Published January 13, 2015
A man accused of killing seven co-workers has been described by prosecutors as a calculating killer who strode through his company's offices Arnold Schwarzenegger-style — an AK-47 in one hand, and a pump-action shotgun in the other.
His lawyer says he's so insane that he believes he killed Adolf Hitler and six Nazi generals.
Michael McDermott, a 43-year-old computer software engineer, is accused of gunning down seven of his colleagues at Edgewater Technology on Dec. 26, 2000.
He testified on Thursday that he left a previous job at a nuclear plant because "I had gone crazy."
"I had an escalating mental illness which eventually led to a suicide attempt," said McDermott, who claimed he was harassed by an ex-girlfriend who worked with him at the Maine Yankee plant. "I cut my wrist open."
McDermott, who has pleaded innocent by reason of insanity, also claimed he was raped several times by a neighbor when he was 8 years old, though it was never reported to police. He said he father later pushed him to join the military after high school.
McDermott believes St. Michael appeared to him 12 days before the shootings and told him he didn't have a soul, but could earn one if he prevented the Holocaust, defense attorney Kevin Reddington told jurors Wednesday.
"This man is insane. As he sits here in front of you now, he is insane," Reddington said.
McDermott planned the slayings in retaliation for the company's plans to withhold his wages to pay $5,600 in back taxes he owed to the IRS, prosecutors said.
The defense contends he is schizophrenic and not criminally responsible for his actions.
McDermott, a burly man with long hair and a bushy beard, sat at the defense table reading a Bible as his lawyer described McDermott's hallucinations and delusions.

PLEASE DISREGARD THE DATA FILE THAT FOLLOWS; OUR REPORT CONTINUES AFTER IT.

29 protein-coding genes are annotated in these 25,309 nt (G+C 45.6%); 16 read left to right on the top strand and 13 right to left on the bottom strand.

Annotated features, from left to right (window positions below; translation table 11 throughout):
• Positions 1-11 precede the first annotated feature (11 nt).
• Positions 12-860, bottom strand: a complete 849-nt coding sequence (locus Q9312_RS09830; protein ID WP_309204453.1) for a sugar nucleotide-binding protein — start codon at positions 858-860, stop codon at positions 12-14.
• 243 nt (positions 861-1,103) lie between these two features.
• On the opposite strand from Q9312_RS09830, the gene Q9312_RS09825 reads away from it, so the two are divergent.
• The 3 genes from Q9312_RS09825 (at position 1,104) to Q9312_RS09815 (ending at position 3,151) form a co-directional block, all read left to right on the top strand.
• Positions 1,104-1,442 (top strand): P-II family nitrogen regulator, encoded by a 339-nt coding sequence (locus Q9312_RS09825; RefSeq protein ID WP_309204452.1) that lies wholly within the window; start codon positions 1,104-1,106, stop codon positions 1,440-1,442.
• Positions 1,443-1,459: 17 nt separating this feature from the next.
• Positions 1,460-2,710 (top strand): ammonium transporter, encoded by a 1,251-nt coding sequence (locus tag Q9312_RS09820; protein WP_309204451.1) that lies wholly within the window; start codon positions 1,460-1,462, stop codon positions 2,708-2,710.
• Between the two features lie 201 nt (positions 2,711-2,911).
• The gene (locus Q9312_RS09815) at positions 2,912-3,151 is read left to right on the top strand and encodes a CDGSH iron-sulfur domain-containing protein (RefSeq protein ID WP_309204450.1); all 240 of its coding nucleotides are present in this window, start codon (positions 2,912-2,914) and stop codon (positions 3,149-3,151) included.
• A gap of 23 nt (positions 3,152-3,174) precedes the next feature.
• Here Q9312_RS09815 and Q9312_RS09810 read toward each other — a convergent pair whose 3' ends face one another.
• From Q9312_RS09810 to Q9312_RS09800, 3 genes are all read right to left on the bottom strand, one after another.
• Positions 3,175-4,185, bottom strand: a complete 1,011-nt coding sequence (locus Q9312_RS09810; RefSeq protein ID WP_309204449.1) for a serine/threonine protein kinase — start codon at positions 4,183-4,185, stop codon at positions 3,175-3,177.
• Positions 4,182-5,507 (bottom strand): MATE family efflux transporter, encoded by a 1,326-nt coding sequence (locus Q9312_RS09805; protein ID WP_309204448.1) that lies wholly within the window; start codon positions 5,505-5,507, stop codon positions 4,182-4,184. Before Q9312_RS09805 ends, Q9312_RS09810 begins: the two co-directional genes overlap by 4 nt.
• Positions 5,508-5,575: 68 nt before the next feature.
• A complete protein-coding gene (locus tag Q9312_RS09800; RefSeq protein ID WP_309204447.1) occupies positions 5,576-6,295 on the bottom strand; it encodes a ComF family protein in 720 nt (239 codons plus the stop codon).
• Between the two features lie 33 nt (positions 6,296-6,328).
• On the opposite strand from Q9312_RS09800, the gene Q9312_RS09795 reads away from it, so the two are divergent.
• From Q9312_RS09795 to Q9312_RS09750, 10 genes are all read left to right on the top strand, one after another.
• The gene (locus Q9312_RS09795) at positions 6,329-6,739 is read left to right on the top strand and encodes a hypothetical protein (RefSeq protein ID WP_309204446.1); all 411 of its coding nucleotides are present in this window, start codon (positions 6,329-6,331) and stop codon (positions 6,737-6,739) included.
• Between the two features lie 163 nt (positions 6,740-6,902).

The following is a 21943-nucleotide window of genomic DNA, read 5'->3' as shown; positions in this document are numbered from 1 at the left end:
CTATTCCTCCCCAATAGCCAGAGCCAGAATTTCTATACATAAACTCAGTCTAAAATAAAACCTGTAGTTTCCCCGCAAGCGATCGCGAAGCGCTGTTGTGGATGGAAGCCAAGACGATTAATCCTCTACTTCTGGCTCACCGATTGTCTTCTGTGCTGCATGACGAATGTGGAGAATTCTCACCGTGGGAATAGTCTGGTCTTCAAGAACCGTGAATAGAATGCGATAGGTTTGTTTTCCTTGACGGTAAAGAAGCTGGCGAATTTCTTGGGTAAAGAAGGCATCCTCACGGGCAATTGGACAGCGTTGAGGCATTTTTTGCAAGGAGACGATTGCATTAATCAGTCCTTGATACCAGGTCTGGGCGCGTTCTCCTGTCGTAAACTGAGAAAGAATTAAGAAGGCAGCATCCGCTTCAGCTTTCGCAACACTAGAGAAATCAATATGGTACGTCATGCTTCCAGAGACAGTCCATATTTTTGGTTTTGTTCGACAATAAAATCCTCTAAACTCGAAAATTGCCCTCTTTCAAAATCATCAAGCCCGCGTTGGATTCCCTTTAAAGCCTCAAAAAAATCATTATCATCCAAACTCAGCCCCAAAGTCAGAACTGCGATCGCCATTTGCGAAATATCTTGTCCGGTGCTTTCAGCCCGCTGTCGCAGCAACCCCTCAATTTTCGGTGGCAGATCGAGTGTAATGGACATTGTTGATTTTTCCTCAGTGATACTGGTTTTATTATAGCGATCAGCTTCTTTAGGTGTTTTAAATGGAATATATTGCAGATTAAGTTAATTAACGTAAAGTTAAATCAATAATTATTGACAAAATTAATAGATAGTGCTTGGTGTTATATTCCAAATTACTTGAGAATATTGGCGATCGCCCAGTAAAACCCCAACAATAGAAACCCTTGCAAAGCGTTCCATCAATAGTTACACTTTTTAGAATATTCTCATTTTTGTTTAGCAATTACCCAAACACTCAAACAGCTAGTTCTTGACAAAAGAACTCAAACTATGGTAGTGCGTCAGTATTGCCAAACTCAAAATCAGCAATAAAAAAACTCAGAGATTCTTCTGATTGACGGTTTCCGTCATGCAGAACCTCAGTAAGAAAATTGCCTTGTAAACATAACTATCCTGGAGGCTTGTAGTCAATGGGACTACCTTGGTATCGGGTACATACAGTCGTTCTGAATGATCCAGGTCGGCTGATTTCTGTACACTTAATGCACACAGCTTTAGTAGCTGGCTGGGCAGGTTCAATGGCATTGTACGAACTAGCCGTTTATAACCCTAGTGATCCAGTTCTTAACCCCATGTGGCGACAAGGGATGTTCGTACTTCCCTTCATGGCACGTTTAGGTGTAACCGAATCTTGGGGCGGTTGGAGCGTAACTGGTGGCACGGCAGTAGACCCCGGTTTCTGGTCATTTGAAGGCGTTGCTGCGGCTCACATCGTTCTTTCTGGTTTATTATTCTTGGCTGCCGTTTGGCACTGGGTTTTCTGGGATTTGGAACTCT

Reddington said McDermott brought the guns to the office because "he needed to blow the doors off the bunker when he went to kill Hitler and the six Germans."
"He believes he's killed no one but Hitler and those six German generals," Reddington said.
When police arrived at the Edgewater office in Wakefield moments after the slayings, they found McDermott with the AK-47 and shotgun laying near his feet on the floor.
"I don't speak German," was all he said as he was being arrested, Wakefield police officer George Barry testified Wednesday.
McDermott repeated that statement at the police station.
Reddington had waived his opening statement at the beginning of the trial so he could give it after prosecutors finished their case.
Reddington disputed prosecutors' account that McDermott was angry about the tax issue, saying McDermott had at least $50,000 in his retirement account at the time and was not having financial difficulties. He said McDermott told one psychiatrist that he enjoyed his job at Edgewater and was fond of his co-workers.
McDermott believes St. Michael appeared to him in his work cubicle on Dec. 14, 2000, the same day Edgewater officials told him they had received an IRS order to withhold a large portion of his salary to pay his tax debt.
Reddington told jurors that doctors would testify McDermott suffers from a variety of mental illnesses, including paranoia, depression, schizophrenia and an obscure disorder that makes people think they're dead. He said McDermott has tried to commit suicide at least four times since 1988 and has been hospitalized a number of times.